The Village Idiot has done a great job creating a fun, relaxed, urban atmosphere in its spot on Short Street downtown. Eating brunch on a beautiful morning out on the sidewalk with a friend was a great way to people-watch — those passing by and the commentary from some raucous fellow diners. At dinner another night, my companion and I sat by a window upstairs in a room free of televisions, with a view onto Cheapside and, in the next room, the convivial bar.
I make these points because I often find the atmosphere in otherwise good restaurants distracting: too loud, perpetual TVs, no relationship with the surroundings. As a pub, The Village Idiot has created a space that feels like somewhere to escape the pressures of the day and relax. As a restaurant, it is a place where you should go with equally relaxed expectations. Some of the food I had was good, some was uninspired, and almost all of it was really rich.
The menu is set up so it's easy to go have a couple of drinks and better-than-average bar food at the beginning or end of an evening. I think that's probably the sweet spot for people who want to visit The Village Idiot, because as a full dinner, it was just too much. On both visits, I came away with take-home boxes because we simply couldn't finish what we'd ordered.
So, for the standouts: the french fries ($7 for a large serving with four dipping sauces), which Village Idiot calls pommes frites (I don't know if that means idiots can read French but ...). Fried potatoes, let's face it, when done well, are an entrancing food. And they do them well at Village Idiot. Cutting an actual potato, as opposed to pulling a package out of a freezer, means there is a variation in shapes. That in turn means variations when they are cooked, from the perfectly fried, just caramel-colored to the thinner ends that are crisp and almost burnt. It keeps you interested, and the generous salt on them keeps you drinking from the lovely selection of beers (although my first choice was not available. More on this later.)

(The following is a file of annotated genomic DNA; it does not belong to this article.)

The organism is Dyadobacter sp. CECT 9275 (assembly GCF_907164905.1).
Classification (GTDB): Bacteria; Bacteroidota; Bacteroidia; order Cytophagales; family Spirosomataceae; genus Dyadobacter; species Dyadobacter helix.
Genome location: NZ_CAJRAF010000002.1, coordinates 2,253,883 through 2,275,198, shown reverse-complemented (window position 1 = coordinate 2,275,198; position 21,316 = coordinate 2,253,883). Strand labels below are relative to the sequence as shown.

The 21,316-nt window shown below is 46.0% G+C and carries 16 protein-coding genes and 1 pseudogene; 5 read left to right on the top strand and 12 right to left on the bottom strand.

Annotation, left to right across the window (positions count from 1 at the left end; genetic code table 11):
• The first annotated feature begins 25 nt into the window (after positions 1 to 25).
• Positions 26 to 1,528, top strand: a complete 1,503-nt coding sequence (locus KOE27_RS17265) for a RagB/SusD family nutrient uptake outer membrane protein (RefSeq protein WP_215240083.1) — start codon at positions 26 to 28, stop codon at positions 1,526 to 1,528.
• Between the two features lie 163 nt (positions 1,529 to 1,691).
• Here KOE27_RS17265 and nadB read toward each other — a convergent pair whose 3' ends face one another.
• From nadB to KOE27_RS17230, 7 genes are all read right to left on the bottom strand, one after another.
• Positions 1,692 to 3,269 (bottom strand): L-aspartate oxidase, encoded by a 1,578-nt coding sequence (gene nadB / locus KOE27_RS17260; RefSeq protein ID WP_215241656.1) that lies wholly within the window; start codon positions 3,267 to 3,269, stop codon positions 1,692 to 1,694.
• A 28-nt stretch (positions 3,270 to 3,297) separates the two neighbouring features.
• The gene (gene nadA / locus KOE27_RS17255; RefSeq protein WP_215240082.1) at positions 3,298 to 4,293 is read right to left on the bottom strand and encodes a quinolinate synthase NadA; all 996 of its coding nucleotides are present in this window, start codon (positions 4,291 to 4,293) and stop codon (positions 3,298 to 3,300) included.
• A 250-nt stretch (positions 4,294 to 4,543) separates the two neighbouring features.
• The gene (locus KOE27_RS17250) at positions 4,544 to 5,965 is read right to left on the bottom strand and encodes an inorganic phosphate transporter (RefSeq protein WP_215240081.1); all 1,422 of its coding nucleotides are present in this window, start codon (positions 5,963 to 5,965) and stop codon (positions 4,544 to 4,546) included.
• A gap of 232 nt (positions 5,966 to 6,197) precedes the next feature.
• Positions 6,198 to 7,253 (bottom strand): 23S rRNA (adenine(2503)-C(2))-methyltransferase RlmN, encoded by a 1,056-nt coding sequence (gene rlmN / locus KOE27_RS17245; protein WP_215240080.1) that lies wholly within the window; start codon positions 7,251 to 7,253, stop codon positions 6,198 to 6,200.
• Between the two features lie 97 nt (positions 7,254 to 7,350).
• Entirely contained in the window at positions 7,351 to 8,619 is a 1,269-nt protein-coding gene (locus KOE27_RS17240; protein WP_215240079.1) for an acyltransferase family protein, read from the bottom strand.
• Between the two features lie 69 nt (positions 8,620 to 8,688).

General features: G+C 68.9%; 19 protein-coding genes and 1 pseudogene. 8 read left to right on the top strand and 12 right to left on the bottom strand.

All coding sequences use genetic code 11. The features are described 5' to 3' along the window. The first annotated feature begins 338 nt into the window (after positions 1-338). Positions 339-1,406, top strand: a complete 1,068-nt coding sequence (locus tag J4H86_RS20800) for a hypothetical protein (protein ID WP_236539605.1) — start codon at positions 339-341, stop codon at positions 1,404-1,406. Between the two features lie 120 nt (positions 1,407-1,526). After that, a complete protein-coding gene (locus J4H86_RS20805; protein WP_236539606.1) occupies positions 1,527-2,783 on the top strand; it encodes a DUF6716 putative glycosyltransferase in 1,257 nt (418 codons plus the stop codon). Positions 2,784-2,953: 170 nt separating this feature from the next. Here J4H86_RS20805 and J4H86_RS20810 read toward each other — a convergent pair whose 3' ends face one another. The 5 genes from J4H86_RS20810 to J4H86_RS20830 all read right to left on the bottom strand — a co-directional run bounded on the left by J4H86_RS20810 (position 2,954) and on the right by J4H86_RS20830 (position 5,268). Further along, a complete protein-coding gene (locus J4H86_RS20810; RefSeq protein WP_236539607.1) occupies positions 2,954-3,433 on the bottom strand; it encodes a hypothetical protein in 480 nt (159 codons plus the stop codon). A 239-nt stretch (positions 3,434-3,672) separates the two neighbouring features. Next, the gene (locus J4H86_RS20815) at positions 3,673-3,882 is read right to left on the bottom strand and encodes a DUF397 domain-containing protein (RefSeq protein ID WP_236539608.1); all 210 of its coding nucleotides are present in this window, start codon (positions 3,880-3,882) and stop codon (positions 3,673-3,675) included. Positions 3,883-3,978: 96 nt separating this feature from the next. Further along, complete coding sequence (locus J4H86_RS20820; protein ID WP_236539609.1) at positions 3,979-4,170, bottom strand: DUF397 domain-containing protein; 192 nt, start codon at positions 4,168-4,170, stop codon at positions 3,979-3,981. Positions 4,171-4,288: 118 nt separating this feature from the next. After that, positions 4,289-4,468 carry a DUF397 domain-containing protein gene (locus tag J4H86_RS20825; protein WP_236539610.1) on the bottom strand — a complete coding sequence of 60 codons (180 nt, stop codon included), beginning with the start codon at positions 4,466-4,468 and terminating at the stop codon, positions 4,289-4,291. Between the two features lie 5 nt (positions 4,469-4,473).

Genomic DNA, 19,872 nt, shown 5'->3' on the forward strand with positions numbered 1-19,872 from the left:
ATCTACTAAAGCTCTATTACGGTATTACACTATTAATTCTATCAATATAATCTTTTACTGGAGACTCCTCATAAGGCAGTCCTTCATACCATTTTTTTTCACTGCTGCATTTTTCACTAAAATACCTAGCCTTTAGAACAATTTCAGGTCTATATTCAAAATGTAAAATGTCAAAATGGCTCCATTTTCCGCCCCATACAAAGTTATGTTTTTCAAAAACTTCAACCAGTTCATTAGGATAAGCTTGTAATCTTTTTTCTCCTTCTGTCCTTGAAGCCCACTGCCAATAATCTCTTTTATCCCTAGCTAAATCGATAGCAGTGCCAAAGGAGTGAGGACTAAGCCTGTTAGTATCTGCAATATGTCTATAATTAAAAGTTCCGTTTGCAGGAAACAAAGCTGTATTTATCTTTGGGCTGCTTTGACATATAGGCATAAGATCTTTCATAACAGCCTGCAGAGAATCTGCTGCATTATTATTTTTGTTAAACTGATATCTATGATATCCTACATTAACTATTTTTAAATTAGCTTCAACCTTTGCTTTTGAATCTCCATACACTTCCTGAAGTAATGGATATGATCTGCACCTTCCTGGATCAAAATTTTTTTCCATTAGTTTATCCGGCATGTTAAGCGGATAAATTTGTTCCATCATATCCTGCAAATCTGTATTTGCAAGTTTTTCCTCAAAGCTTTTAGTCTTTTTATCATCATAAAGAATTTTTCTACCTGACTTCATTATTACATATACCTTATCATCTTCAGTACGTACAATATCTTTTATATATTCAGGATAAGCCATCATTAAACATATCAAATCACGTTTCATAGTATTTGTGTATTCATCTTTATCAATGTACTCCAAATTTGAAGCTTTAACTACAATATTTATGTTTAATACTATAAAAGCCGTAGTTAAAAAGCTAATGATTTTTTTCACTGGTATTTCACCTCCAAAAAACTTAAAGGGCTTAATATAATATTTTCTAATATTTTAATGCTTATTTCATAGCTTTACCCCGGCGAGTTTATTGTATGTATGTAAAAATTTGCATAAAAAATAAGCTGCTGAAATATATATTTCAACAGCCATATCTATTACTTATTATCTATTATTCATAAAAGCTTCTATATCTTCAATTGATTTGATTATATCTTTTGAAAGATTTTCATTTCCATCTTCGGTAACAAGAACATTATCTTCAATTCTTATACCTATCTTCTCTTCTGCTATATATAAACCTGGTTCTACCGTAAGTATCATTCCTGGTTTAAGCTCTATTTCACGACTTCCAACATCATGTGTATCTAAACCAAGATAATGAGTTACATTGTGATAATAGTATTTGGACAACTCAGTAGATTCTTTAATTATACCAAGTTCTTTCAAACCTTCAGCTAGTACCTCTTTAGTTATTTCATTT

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We also were very happy with the lamb sliders ($12), four mini-burgers of ground lamb dressed with caramelized onions, an aioli, and orange chutney on lovely yeasty rolls. For main courses at dinner, we had the simplest hamburger ($11), which was quite good but not cooked on the rare side of medium rare as ordered — and promised — and duck and waffles ($22), a signature main dish that combines a fried duck leg confit (a leg and thigh combination that's been preserved and flavored in fat) with a savory waffle drenched in cane syrup and topped with what are described as candied jalapeños (I tasted mostly the heat and not the candy). The duck is very, very good, but I was not taken by the waffle, and to my taste, the syrup made the whole thing too sweet, although my companion liked that aspect. My suggestion is to ask for at least some of the syrup on the side.
Brunch was less satisfying. The Italian doughnuts ($5) were tasty sweet fritters served with an espresso-chocolate sauce. For the main courses — catfish and grits ($14) and chilaquiles ($12), fried eggs with pulled pork and black beans dressed with queso fresco, avocado, red onion, cilantro and salsa — the sum was less than the parts.
A few other comments. In addition to the missing beer, we were told at lunch that they were out of iced tea, something that seems easily replenishable. Service was relaxed to nonexistent at brunch, when we had to flag down a passing server to even get water. The orange juice at brunch ($2) tasted like frozen reconstituted. At dinner, an odd thing happened. We ordered a garlic-and-rocket side salad for ($2 extra) with the duck but got an ordinary mixed salad. The waiter acknowledged that he'd made a mistake and brought out a full serving of the correct salad. Imagine my surprise to find a $4.20 charge for that salad. Although it was discounted from the full charge of $6, we still paid extra for the restaurant's mistake.